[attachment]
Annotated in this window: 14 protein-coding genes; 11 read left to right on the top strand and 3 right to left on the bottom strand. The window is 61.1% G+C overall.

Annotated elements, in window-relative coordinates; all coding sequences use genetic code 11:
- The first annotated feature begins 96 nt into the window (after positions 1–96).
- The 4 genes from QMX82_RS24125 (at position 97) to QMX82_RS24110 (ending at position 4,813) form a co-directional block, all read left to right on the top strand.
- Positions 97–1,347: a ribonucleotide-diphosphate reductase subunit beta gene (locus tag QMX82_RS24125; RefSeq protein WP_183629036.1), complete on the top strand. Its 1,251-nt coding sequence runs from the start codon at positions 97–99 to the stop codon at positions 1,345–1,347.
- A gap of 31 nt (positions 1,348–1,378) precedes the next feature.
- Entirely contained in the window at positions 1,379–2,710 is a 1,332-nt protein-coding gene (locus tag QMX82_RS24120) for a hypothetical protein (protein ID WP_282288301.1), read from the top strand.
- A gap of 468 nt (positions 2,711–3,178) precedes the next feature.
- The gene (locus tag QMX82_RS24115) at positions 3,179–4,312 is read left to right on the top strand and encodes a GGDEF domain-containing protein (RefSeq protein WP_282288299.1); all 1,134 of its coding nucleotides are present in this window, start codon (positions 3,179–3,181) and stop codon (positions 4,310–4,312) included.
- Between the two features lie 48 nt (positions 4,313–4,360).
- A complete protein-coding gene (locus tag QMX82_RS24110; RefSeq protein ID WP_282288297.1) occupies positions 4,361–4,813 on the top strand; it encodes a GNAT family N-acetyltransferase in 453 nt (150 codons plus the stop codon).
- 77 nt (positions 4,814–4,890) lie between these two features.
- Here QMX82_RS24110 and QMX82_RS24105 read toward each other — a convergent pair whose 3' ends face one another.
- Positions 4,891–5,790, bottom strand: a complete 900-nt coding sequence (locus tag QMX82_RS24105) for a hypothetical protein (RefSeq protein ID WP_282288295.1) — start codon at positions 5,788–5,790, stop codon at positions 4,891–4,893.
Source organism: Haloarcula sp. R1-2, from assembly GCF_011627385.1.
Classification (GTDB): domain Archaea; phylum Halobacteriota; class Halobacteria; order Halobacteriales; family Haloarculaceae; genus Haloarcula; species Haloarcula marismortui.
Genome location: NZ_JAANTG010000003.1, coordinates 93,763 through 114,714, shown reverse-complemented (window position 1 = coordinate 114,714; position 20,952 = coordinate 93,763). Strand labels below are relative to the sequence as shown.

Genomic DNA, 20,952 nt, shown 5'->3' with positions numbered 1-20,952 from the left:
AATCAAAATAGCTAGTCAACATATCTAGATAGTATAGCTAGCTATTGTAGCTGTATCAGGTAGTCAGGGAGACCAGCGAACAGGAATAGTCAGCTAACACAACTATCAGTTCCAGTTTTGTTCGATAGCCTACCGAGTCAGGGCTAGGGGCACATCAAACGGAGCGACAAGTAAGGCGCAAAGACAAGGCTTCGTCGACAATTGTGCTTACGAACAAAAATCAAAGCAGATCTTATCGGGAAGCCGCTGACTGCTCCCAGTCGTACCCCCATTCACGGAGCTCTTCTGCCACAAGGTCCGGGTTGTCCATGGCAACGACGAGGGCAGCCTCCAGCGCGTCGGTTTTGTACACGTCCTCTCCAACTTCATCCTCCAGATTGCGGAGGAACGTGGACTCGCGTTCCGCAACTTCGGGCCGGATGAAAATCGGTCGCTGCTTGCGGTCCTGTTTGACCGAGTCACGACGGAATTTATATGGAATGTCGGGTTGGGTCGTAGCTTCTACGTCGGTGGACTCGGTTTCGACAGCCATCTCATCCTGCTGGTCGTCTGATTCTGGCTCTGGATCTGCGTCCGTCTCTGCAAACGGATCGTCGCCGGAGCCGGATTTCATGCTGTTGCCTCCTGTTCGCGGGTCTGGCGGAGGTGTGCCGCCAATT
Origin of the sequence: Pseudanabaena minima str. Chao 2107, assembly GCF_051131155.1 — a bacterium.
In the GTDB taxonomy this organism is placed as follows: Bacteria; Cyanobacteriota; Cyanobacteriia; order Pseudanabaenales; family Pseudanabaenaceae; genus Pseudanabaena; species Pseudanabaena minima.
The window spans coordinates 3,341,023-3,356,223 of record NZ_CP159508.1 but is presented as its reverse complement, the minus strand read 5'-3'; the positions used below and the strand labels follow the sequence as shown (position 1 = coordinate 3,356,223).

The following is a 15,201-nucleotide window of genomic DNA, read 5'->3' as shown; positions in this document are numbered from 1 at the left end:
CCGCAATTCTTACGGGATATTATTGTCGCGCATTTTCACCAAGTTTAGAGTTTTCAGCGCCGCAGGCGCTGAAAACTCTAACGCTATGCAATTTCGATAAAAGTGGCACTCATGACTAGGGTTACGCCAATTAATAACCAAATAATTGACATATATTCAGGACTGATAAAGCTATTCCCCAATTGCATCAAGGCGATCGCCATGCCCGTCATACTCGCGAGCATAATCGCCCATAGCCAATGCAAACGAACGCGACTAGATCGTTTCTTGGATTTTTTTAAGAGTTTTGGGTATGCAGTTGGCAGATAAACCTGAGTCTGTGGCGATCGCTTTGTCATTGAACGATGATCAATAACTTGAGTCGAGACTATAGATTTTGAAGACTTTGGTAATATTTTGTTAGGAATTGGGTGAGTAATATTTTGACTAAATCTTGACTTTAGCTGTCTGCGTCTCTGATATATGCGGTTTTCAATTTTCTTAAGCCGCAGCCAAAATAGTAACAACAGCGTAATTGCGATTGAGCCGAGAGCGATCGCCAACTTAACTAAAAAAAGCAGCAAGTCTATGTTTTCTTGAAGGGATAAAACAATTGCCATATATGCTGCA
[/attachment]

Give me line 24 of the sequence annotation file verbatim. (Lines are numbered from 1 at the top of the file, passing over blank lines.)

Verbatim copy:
CCGCAATTCTTACGGGATATTATTGTCGCGCATTTTCACCAAGTTTAGAGTTTTCAGCGCCGCAGGCGCTGAAAACTCTAACGCTATGCAATTTCGATAAAAGTGGCACTCATGACTAGGGTTACGCCAATTAATAACCAAATAATTGACATATATTCAGGACTGATAAAGCTATTCCCCAATTGCATCAAGGCGATCGCCATGCCCGTCATACTCGCGAGCATAATCGCCCATAGCCAATGCAAACGAACGCGACTAGATCGTTTCTTGGATTTTTTTAAGAGTTTTGGGTATGCAGTTGGCAGATAAACCTGAGTCTGTGGCGATCGCTTTGTCATTGAACGATGATCAATAACTTGAGTCGAGACTATAGATTTTGAAGACTTTGGTAATATTTTGTTAGGAATTGGGTGAGTAATATTTTGACTAAATCTTGACTTTAGCTGTCTGCGTCTCTGATATATGCGGTTTTCAATTTTCTTAAGCCGCAGCCAAAATAGTAACAACAGCGTAATTGCGATTGAGCCGAGAGCGATCGCCAACTTAACTAAAAAAAGCAGCAAGTCTATGTTTTCTTGAAGGGATAAAACAATTGCCATATATGCTGCA